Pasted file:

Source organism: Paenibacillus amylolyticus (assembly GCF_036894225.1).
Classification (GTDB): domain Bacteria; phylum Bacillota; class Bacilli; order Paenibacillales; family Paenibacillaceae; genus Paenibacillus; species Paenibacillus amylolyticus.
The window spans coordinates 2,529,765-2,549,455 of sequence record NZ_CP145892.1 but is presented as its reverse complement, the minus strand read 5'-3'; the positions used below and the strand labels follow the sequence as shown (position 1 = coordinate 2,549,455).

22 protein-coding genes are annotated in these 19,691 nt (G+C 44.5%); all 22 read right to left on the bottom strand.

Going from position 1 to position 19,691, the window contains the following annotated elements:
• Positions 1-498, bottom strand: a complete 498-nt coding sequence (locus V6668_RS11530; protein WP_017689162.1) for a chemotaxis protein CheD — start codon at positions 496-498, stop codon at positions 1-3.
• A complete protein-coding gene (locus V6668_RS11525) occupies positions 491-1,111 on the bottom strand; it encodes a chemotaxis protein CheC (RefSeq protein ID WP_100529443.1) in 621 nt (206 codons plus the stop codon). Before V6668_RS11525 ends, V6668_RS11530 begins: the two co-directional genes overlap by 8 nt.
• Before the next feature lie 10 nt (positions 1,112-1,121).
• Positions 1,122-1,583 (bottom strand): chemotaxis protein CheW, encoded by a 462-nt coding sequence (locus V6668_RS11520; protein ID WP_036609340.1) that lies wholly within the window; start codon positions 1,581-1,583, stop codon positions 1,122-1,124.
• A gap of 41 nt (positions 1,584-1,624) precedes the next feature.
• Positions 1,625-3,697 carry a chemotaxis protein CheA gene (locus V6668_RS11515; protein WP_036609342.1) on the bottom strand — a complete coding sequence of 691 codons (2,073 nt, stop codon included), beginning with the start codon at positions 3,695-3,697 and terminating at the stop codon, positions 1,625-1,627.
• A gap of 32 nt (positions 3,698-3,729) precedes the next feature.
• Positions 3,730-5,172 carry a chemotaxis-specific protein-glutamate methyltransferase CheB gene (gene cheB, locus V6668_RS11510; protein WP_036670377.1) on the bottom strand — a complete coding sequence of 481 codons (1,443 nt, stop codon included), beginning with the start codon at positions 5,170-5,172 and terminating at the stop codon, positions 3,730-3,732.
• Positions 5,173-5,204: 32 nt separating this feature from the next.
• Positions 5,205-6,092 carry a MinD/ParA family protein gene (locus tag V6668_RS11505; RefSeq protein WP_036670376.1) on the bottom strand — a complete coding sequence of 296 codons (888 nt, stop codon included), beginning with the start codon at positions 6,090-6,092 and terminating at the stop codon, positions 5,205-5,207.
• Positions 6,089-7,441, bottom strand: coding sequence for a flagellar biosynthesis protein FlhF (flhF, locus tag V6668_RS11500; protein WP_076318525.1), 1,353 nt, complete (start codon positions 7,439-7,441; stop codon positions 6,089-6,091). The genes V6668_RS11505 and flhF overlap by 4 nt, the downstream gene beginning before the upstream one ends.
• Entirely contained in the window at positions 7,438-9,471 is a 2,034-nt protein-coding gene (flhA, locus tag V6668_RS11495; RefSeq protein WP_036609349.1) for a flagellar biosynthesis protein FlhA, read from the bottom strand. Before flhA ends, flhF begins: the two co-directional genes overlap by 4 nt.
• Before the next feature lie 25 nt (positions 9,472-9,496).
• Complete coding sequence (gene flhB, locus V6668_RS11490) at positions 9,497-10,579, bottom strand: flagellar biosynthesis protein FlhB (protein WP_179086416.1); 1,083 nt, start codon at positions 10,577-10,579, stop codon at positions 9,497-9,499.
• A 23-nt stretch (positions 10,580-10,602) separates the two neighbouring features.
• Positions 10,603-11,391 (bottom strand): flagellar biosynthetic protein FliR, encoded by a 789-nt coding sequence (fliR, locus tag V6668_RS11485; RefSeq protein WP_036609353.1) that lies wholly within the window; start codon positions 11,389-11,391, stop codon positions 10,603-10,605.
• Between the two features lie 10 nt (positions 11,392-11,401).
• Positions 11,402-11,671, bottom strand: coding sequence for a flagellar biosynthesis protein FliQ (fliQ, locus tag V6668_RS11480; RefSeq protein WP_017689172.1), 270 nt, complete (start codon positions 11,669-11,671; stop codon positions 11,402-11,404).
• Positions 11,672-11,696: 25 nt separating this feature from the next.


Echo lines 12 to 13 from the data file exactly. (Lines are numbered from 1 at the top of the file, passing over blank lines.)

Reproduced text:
• A gap of 32 nt (positions 3,698-3,729) precedes the next feature.
• Positions 3,730-5,172 carry a chemotaxis-specific protein-glutamate methyltransferase CheB gene (gene cheB, locus V6668_RS11510; protein WP_036670377.1) on the bottom strand — a complete coding sequence of 481 codons (1,443 nt, stop codon included), beginning with the start codon at positions 5,170-5,172 and terminating at the stop codon, positions 3,730-3,732.